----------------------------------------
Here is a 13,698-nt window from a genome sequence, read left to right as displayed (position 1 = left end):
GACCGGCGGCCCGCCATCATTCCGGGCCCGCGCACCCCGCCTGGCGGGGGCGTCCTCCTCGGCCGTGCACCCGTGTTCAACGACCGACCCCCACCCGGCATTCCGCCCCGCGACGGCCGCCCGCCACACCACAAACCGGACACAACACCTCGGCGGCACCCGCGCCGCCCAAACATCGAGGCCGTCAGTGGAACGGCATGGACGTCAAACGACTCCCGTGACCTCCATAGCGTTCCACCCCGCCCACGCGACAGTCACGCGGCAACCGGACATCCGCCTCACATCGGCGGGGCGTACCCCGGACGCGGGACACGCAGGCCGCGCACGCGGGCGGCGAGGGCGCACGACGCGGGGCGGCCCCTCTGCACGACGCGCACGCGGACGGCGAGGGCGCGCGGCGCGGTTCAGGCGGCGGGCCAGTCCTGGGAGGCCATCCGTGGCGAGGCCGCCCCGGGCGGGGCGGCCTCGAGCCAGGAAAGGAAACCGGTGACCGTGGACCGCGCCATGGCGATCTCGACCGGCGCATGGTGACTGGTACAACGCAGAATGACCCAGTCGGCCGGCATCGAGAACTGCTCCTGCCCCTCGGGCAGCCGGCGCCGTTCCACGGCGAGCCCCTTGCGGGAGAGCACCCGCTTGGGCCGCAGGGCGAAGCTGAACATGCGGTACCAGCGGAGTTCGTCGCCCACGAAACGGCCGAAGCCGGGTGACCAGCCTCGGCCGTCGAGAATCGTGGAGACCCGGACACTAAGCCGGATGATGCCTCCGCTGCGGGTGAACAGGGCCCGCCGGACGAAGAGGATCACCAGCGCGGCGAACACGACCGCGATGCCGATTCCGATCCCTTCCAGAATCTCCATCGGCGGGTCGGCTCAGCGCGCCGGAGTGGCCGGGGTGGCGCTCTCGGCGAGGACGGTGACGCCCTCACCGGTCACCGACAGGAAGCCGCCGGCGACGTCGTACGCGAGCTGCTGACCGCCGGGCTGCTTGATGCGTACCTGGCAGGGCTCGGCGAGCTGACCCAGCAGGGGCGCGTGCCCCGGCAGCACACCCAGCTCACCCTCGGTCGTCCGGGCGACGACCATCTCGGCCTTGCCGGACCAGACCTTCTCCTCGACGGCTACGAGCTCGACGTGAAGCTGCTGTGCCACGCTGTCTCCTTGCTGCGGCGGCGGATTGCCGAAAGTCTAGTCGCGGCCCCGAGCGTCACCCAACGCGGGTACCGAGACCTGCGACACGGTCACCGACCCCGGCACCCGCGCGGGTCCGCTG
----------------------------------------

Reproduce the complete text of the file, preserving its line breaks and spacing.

Here is a 13,698-nt window from a genome sequence, read left to right as displayed (position 1 = left end):
GACCGGCGGCCCGCCATCATTCCGGGCCCGCGCACCCCGCCTGGCGGGGGCGTCCTCCTCGGCCGTGCACCCGTGTTCAACGACCGACCCCCACCCGGCATTCCGCCCCGCGACGGCCGCCCGCCACACCACAAACCGGACACAACACCTCGGCGGCACCCGCGCCGCCCAAACATCGAGGCCGTCAGTGGAACGGCATGGACGTCAAACGACTCCCGTGACCTCCATAGCGTTCCACCCCGCCCACGCGACAGTCACGCGGCAACCGGACATCCGCCTCACATCGGCGGGGCGTACCCCGGACGCGGGACACGCAGGCCGCGCACGCGGGCGGCGAGGGCGCACGACGCGGGGCGGCCCCTCTGCACGACGCGCACGCGGACGGCGAGGGCGCGCGGCGCGGTTCAGGCGGCGGGCCAGTCCTGGGAGGCCATCCGTGGCGAGGCCGCCCCGGGCGGGGCGGCCTCGAGCCAGGAAAGGAAACCGGTGACCGTGGACCGCGCCATGGCGATCTCGACCGGCGCATGGTGACTGGTACAACGCAGAATGACCCAGTCGGCCGGCATCGAGAACTGCTCCTGCCCCTCGGGCAGCCGGCGCCGTTCCACGGCGAGCCCCTTGCGGGAGAGCACCCGCTTGGGCCGCAGGGCGAAGCTGAACATGCGGTACCAGCGGAGTTCGTCGCCCACGAAACGGCCGAAGCCGGGTGACCAGCCTCGGCCGTCGAGAATCGTGGAGACCCGGACACTAAGCCGGATGATGCCTCCGCTGCGGGTGAACAGGGCCCGCCGGACGAAGAGGATCACCAGCGCGGCGAACACGACCGCGATGCCGATTCCGATCCCTTCCAGAATCTCCATCGGCGGGTCGGCTCAGCGCGCCGGAGTGGCCGGGGTGGCGCTCTCGGCGAGGACGGTGACGCCCTCACCGGTCACCGACAGGAAGCCGCCGGCGACGTCGTACGCGAGCTGCTGACCGCCGGGCTGCTTGATGCGTACCTGGCAGGGCTCGGCGAGCTGACCCAGCAGGGGCGCGTGCCCCGGCAGCACACCCAGCTCACCCTCGGTCGTCCGGGCGACGACCATCTCGGCCTTGCCGGACCAGACCTTCTCCTCGACGGCTACGAGCTCGACGTGAAGCTGCTGTGCCACGCTGTCTCCTTGCTGCGGCGGCGGATTGCCGAAAGTCTAGTCGCGGCCCCGAGCGTCACCCAACGCGGGTACCGAGACCTGCGACACGGTCACCGACCCCGGCACCCGCGCGGGTCCGCTG